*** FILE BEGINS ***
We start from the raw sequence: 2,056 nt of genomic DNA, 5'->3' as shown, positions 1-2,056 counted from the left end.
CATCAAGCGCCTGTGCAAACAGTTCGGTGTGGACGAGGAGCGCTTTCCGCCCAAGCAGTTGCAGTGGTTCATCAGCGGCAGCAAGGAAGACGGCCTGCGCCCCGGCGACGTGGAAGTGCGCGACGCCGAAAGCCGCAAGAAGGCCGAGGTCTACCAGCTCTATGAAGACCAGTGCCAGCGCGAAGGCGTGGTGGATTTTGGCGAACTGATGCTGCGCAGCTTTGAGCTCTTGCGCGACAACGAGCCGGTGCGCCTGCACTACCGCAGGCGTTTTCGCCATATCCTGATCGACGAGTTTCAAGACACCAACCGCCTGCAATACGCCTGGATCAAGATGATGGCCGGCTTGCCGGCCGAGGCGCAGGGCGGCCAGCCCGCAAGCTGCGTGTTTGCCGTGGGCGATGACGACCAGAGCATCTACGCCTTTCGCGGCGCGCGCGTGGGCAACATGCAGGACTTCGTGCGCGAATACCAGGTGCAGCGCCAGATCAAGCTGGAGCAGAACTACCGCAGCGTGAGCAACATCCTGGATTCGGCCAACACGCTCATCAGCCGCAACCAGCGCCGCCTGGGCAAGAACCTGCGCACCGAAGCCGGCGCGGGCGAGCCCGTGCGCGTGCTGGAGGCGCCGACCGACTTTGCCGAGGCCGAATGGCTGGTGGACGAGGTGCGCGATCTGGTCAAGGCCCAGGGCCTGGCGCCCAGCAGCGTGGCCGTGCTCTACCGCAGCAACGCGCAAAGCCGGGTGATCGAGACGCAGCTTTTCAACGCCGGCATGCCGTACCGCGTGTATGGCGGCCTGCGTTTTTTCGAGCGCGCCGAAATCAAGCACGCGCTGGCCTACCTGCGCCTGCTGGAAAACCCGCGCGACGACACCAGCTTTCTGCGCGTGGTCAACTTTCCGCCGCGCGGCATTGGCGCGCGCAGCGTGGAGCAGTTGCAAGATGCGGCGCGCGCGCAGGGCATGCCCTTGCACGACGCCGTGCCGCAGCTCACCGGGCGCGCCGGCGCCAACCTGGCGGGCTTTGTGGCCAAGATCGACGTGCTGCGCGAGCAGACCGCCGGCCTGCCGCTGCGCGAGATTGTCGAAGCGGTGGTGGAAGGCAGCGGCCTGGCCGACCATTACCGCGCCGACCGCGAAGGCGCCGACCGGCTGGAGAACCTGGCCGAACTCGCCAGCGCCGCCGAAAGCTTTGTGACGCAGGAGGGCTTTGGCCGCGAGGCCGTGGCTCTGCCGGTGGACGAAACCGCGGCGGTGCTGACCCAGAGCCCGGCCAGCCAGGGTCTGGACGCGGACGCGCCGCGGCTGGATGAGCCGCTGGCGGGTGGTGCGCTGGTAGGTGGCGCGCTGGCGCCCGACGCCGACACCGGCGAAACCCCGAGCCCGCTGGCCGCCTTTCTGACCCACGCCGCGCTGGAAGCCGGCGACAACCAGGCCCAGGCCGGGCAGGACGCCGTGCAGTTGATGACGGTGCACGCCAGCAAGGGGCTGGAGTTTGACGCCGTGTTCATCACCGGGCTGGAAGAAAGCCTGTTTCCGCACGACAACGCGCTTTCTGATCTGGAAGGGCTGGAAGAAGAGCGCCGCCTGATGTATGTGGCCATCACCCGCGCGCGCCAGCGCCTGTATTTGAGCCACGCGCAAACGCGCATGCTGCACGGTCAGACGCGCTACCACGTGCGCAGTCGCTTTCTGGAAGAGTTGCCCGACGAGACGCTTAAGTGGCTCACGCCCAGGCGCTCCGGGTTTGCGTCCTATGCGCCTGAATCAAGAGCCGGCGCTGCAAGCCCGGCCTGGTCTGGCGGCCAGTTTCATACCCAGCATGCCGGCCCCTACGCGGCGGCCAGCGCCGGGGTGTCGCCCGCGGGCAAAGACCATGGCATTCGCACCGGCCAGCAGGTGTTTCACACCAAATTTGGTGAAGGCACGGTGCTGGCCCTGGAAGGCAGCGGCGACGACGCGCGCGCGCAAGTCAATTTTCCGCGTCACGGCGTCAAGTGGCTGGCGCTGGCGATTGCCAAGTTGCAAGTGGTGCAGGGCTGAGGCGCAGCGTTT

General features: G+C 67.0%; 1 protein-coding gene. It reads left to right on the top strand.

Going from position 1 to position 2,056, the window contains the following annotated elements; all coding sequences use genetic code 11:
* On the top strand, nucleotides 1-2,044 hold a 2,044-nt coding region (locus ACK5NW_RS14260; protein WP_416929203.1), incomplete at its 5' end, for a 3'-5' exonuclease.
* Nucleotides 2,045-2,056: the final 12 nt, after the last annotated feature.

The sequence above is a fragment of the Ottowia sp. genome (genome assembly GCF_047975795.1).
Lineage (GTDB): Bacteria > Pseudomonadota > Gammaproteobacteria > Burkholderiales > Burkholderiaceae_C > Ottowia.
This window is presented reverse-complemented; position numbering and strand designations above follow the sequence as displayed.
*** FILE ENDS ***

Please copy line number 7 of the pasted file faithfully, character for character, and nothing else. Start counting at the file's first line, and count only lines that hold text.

The sequence above is a fragment of the Ottowia sp. genome (genome assembly GCF_047975795.1).